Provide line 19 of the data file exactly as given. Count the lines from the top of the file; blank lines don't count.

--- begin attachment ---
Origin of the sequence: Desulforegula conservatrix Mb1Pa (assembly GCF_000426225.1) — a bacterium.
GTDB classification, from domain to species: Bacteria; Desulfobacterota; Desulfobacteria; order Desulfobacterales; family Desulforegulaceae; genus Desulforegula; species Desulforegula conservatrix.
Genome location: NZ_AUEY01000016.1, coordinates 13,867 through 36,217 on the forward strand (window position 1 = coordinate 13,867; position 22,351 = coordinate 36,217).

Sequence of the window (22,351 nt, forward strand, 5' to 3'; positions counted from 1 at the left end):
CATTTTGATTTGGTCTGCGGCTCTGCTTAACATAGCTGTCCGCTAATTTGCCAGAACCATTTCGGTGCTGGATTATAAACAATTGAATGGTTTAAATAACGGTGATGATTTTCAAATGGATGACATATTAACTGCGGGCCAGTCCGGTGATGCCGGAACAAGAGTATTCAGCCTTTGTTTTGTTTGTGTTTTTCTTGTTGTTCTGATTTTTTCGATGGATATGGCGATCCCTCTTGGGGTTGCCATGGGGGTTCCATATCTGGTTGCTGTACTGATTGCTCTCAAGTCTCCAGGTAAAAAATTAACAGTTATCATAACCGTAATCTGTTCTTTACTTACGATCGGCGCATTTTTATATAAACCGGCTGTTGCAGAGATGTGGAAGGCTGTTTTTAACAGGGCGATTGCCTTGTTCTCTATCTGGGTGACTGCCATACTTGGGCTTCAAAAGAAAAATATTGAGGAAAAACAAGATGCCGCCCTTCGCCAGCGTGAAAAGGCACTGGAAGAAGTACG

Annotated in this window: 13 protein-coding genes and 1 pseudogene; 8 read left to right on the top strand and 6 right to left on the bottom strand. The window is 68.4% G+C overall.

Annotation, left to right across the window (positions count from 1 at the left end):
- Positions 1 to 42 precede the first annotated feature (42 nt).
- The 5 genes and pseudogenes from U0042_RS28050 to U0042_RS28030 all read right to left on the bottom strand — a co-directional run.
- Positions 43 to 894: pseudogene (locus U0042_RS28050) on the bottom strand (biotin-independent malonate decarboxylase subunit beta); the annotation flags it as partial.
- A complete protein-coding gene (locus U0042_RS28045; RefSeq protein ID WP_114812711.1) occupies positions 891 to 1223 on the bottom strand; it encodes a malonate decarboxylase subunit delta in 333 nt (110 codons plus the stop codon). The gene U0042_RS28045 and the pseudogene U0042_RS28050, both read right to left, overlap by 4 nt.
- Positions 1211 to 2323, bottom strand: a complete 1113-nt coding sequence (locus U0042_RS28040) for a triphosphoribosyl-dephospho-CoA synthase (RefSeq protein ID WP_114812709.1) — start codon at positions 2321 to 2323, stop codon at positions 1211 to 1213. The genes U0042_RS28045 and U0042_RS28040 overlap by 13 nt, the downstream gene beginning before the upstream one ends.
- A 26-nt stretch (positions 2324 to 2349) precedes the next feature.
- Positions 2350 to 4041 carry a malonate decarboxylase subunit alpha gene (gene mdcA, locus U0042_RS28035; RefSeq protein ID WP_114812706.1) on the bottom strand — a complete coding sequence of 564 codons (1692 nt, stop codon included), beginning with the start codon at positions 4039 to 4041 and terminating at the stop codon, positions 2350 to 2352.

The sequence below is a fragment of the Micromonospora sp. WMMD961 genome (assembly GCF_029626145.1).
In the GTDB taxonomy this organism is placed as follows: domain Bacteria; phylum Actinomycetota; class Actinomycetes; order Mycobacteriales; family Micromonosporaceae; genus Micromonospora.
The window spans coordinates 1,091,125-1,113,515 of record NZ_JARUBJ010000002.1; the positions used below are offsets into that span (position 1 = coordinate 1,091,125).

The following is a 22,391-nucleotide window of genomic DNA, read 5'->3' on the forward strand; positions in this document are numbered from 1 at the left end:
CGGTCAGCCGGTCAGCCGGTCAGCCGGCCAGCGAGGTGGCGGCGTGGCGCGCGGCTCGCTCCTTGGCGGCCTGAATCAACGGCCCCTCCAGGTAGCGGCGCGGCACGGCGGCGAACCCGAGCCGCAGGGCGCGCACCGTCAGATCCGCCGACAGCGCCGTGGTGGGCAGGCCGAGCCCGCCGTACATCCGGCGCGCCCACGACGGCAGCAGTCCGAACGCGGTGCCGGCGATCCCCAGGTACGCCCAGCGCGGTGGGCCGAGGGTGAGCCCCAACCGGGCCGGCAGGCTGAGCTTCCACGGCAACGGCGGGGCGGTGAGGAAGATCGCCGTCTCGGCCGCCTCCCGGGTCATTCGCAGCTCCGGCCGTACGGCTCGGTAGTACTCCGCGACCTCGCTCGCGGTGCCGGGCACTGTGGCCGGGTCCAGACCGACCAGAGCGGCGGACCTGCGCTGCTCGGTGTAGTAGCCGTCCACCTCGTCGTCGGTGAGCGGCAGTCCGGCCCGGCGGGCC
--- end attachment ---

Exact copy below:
CGGTCAGCCGGTCAGCCGGTCAGCCGGCCAGCGAGGTGGCGGCGTGGCGCGCGGCTCGCTCCTTGGCGGCCTGAATCAACGGCCCCTCCAGGTAGCGGCGCGGCACGGCGGCGAACCCGAGCCGCAGGGCGCGCACCGTCAGATCCGCCGACAGCGCCGTGGTGGGCAGGCCGAGCCCGCCGTACATCCGGCGCGCCCACGACGGCAGCAGTCCGAACGCGGTGCCGGCGATCCCCAGGTACGCCCAGCGCGGTGGGCCGAGGGTGAGCCCCAACCGGGCCGGCAGGCTGAGCTTCCACGGCAACGGCGGGGCGGTGAGGAAGATCGCCGTCTCGGCCGCCTCCCGGGTCATTCGCAGCTCCGGCCGTACGGCTCGGTAGTACTCCGCGACCTCGCTCGCGGTGCCGGGCACTGTGGCCGGGTCCAGACCGACCAGAGCGGCGGACCTGCGCTGCTCGGTGTAGTAGCCGTCCACCTCGTCGTCGGTGAGCGGCAGTCCGGCCCGGCGGGCC